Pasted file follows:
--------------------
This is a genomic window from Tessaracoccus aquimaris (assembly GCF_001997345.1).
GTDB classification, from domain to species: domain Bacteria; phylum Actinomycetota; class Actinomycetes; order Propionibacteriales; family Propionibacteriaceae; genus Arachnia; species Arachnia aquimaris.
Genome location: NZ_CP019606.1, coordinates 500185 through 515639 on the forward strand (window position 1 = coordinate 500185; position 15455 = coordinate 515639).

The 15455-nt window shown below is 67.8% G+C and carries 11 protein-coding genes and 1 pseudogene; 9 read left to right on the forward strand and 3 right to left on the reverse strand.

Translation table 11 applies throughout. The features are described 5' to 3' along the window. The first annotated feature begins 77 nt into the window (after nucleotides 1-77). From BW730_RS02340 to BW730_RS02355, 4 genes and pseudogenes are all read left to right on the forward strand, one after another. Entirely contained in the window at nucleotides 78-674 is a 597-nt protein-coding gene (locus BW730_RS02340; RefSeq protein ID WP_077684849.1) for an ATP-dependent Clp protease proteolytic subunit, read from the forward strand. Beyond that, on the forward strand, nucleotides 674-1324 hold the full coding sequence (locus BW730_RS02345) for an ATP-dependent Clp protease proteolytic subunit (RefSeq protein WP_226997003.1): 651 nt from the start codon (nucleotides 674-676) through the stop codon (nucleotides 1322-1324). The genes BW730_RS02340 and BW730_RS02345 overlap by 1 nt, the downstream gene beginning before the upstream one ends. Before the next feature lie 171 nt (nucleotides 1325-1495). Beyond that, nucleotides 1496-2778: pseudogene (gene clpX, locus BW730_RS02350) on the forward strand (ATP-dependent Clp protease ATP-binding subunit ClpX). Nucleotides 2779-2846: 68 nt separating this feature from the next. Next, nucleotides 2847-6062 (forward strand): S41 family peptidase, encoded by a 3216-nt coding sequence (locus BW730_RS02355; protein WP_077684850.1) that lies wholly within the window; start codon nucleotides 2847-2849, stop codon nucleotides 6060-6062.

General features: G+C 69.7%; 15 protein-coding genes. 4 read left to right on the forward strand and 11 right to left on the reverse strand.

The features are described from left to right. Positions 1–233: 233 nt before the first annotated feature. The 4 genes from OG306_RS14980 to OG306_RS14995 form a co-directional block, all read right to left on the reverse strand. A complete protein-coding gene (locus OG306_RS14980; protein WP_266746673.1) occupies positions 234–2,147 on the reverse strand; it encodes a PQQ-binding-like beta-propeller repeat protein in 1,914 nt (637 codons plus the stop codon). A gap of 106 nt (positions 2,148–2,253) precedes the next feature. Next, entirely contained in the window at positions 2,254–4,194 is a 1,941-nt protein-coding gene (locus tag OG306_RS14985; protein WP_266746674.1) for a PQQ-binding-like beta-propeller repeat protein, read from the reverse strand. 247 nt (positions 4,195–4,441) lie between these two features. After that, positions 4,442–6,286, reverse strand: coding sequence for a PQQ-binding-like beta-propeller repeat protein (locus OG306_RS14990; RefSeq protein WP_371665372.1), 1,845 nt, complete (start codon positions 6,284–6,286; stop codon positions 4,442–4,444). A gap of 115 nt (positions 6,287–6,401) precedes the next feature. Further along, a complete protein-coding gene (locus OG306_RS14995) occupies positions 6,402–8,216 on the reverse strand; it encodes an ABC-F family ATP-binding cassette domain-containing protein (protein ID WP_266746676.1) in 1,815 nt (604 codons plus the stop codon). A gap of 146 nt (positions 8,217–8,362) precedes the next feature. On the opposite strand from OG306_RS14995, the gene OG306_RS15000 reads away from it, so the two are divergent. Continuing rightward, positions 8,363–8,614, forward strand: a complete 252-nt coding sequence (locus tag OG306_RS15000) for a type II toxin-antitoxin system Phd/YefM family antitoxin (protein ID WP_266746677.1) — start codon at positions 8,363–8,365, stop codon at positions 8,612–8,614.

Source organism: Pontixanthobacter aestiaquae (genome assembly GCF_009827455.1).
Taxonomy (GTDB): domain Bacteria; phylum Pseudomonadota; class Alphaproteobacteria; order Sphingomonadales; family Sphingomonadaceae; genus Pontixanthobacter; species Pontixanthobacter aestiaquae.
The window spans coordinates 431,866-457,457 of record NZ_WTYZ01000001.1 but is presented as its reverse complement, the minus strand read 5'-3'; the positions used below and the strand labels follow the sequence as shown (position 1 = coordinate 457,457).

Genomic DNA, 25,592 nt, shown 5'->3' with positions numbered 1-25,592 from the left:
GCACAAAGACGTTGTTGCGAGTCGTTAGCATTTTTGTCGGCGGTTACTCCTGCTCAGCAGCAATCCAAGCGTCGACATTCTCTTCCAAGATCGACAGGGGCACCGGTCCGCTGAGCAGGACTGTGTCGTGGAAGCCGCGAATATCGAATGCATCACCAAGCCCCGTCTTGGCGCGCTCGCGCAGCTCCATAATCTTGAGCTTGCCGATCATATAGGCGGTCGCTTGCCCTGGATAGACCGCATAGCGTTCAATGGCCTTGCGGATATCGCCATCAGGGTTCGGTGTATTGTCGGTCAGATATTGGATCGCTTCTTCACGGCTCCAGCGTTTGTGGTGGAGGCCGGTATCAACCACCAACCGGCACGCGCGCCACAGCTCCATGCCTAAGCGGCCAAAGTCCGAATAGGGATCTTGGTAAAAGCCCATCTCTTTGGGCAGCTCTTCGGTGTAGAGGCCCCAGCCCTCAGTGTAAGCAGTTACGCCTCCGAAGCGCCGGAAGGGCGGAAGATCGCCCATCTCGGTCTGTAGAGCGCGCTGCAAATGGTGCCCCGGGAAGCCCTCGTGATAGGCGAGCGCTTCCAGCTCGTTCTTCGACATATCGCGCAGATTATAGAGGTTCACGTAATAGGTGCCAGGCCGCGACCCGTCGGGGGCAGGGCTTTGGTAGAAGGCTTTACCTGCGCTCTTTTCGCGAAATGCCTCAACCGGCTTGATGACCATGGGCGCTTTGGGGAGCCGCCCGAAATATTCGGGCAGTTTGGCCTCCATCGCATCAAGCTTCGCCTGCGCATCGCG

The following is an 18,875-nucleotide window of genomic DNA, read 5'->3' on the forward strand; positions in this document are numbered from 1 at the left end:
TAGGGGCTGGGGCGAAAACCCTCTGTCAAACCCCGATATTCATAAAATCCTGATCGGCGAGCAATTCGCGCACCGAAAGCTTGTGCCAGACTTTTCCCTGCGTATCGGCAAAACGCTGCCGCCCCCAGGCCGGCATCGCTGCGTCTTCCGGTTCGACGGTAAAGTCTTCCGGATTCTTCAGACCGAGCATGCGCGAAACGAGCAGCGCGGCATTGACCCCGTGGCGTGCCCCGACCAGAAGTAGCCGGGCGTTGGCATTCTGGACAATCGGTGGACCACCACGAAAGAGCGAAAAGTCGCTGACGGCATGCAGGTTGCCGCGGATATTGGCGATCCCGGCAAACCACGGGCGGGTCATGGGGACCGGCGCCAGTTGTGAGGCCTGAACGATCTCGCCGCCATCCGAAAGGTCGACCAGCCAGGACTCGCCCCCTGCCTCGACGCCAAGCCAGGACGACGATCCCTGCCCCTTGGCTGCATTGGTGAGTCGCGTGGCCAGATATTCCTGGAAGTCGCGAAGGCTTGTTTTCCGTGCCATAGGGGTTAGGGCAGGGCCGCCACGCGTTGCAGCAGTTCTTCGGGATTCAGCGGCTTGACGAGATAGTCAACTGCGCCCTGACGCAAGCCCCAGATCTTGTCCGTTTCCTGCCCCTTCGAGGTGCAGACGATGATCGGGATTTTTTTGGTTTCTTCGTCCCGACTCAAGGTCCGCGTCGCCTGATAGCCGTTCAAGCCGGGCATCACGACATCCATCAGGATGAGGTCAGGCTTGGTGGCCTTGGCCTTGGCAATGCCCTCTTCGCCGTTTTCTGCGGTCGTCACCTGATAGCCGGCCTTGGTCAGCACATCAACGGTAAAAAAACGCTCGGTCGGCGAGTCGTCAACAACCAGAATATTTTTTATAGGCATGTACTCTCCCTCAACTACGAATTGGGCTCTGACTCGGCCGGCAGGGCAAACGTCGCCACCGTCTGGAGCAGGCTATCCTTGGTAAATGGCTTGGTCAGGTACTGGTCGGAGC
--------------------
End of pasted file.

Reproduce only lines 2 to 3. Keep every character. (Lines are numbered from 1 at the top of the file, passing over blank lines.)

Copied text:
GTDB classification, from domain to species: domain Bacteria; phylum Actinomycetota; class Actinomycetes; order Propionibacteriales; family Propionibacteriaceae; genus Arachnia; species Arachnia aquimaris.
Genome location: NZ_CP019606.1, coordinates 500185 through 515639 on the forward strand (window position 1 = coordinate 500185; position 15455 = coordinate 515639).